The Siege: Agent of Rome 1 Paperback – 19 Jan 2012
- Choose from over 13,000 locations across the UK
- Prime members get unlimited deliveries at no additional cost
- Find your preferred location and add it to your address book
- Dispatch to this address when you check out
Frequently Bought Together
Customers Who Bought This Item Also Bought
Enter your mobile number below and we'll send you a link to download the free Kindle App. Then you can start reading Kindle books on your smartphone, tablet, or computer - no Kindle device required.
Getting the download link through email is temporarily not available. Please check back later.
To get the free app, enter your mobile phone number.
Agent of Rome is a masterful debut from a new author completely at home in this era; the writing is deft, the action swift and bloody and the characters believable and engaging. I look forward greatly to the next one. (Manda Scott)
Once the action kicks off you won't be able to put it down. (Anthony Riches, author of the Empire series)
'Brown's intelligent and exhilarating story excels in its perfect pace, vivid combat sequences and superb characterisation. The Siege delivers a thrilling coming-of-age adventure with an unlikely but likeable hero whose exploits are set to win an army of fans' (Lancashire Evening Post)
'Brown promises to be one of the most exciting sword-wielding writers in an ever-popular arena. In this, his debut, his principal is a 19-year-old fresh-faced officer commanding 100 men in defence of a Syrian stronghold against a vastly superior force. There are echoes of Beau Geste in this death-or-glory stand.' (The Oxford Times)
'The Siege is an excellent debut novel and delivers a thrilling and fascinating coming-of-age adventure' (Book Gazette)
Nick Brown has the craft of storytelling at his fingertips ... The Siege is a fast-paced and satisfying read (Russell Whitfield, author of Gladiatrix)
One Hundred Men Stand Between Empire and Annihilation.See all Product Description
What Other Items Do Customers Buy After Viewing This Item?
Top Customer Reviews
However, the writing style is engaging, character build is thorough, and the majority of the book covers only a few days. I found the storyline compelling, with a few sub-plots that enhanced the whole.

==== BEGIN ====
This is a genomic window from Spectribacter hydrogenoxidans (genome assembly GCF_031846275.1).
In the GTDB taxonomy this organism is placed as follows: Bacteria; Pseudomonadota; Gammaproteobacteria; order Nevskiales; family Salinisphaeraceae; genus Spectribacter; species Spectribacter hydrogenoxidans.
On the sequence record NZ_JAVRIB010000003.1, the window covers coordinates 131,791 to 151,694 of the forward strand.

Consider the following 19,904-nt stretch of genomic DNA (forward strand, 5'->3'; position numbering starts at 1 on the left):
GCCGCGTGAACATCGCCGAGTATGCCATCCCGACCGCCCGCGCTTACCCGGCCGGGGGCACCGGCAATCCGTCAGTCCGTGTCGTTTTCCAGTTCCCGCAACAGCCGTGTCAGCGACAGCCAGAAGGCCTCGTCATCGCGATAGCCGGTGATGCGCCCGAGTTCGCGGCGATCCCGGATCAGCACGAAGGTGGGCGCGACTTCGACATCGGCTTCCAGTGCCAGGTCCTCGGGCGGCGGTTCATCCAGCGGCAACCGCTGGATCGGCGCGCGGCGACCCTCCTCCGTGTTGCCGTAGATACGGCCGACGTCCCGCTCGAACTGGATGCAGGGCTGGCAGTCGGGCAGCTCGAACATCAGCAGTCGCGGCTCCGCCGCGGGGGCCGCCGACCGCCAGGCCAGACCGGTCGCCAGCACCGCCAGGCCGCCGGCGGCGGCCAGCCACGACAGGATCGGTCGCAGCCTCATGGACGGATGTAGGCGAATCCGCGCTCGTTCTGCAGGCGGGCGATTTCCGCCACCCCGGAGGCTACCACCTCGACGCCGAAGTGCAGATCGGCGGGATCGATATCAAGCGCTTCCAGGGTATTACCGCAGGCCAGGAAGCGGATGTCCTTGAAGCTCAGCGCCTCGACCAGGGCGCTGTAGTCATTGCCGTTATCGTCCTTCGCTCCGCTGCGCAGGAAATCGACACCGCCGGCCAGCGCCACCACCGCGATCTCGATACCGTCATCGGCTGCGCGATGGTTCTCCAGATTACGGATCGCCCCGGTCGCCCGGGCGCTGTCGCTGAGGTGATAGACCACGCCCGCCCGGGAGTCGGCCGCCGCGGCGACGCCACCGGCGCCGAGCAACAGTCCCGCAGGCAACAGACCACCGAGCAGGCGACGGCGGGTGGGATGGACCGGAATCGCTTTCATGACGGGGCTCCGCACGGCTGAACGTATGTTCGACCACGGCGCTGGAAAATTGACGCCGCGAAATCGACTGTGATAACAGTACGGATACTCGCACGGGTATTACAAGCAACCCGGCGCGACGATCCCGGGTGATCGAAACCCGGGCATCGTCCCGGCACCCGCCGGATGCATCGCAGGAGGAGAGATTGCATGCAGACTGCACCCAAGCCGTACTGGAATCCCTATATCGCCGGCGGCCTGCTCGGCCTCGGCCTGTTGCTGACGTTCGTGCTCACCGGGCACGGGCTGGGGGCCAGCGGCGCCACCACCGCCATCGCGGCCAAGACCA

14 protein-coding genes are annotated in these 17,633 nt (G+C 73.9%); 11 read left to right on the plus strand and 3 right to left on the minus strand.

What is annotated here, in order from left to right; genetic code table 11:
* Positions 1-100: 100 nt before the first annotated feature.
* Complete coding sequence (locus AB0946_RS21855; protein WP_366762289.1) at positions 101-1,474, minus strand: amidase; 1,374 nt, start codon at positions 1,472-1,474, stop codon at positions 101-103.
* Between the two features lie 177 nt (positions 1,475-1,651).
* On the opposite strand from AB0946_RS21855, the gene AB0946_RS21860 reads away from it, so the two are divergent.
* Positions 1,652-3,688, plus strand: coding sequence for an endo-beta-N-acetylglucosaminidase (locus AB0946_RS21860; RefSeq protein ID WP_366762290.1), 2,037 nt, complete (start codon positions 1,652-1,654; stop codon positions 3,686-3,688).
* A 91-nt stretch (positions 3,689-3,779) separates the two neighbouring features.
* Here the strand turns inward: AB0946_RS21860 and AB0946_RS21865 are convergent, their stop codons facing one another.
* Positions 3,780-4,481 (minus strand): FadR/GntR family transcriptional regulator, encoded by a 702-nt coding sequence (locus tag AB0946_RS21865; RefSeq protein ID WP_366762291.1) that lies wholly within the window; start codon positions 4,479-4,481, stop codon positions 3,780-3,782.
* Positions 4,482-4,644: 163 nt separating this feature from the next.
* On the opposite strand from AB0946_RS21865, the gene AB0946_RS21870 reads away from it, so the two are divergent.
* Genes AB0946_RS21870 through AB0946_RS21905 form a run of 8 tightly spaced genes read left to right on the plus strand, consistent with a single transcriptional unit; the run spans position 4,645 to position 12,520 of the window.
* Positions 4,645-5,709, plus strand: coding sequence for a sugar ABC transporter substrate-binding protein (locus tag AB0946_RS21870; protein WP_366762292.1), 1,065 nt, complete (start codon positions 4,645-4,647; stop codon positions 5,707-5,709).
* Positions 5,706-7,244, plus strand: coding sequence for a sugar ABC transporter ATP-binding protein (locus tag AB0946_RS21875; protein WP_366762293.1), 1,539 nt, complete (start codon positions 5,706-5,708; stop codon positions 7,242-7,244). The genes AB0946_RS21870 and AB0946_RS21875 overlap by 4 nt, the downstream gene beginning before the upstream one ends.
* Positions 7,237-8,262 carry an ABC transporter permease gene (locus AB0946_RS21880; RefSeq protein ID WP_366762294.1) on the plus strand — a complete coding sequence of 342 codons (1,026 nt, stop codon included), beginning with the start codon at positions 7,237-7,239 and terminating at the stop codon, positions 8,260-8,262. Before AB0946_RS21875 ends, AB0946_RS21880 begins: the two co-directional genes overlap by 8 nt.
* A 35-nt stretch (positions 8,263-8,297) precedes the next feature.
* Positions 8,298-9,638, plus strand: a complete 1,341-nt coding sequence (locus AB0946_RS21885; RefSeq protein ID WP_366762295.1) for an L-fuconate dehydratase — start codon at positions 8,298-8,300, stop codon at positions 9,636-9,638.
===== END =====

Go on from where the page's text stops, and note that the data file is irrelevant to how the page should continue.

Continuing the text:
Not usually drawn to historical novels I am really pleased that I decided to read Agent of Rome The Siege, and recommend it to all,
I needn't have worried. There are similarities, yes, but... well let me put it this way: I could give two artists the brief to paint a picture of a tree on a hill in September, and one might look like a Monet while the other might be a Braque. So that's that dealt with. The two stories are dissimilar enough to make comparisons pointless.
Brown has taken on an interesting premise for the main character, selecting a member of the Imperial Secret Service; one of the (in)famous Frumentarii or grain officers. What he has done is to tackle the service in the style of a sensible, sensitive young nobleman with only the best intent at heart. This is not the sly, devious, murderous, dangerous view of that organisation we are used to. There is very little reference in detail to the service in this book as, despite being an officer of it, Corbulo is thrown into a situation where he is more active as a military officer.
As usual, I won't push the plot other than to say that it involves a tiny Roman garrison at the far eastern edge of Syria, full of misfits and laxity, which faces a siege by the forces of the newly expansionist Palmyrene empire. More need not be said and indeed should not, lest the plot be ruined.Read more ›
What Nick Brown accomplishes so well is that he gave himself very few options or parameters to expand the story because not long after the first page, the siege actually begins and the characters except those carrying out the siege of the fort itself, are obviously confined within its walls.
That said at no time did I think 'he's ran out of steam, ideas or this is getting tedious'. The 'Agent' is a young Corn officer, Cassius aged 19 who is posted to the fort in order to defend it and its precious water supply with the present occupants who are a rag tag motley crew of veterans and auxiliaries.
I thoroughly enjoyed The Siege and its always great to have another Roman author's books to look forward too. It will be interesting to see what happens in the next part of the story that follows on from this and how Nick Brown develops the characters that survived the battle.
Siege stories, if done well, are almost impossible to put down (I think of Warrior of Rome I: Fire in the East by Harry Sidebottom and The Wolf's Gold (Empire) by Anthony Riches) and Nick Brown has done an excellent job. But what makes The Siege such a successful novel is the fact that events are allowed to build up at a pace that takes us closer and closer to the edge of our comfy seat.Read more ›
Most Recent Customer Reviews
Brilliant but Nick moves the goal posts as series progresses not totally happyPublished 1 month ago by Peter P.
Very poor, awful condition, almost torned apart, its not in a good condition like it was on the descriptionPublished 5 months ago by Tobak Denes
I enjoy historical fiction especially from the Roman Empire era. This book is up there with others of the same genre and a highly enjoyable read.Published 12 months ago by Colin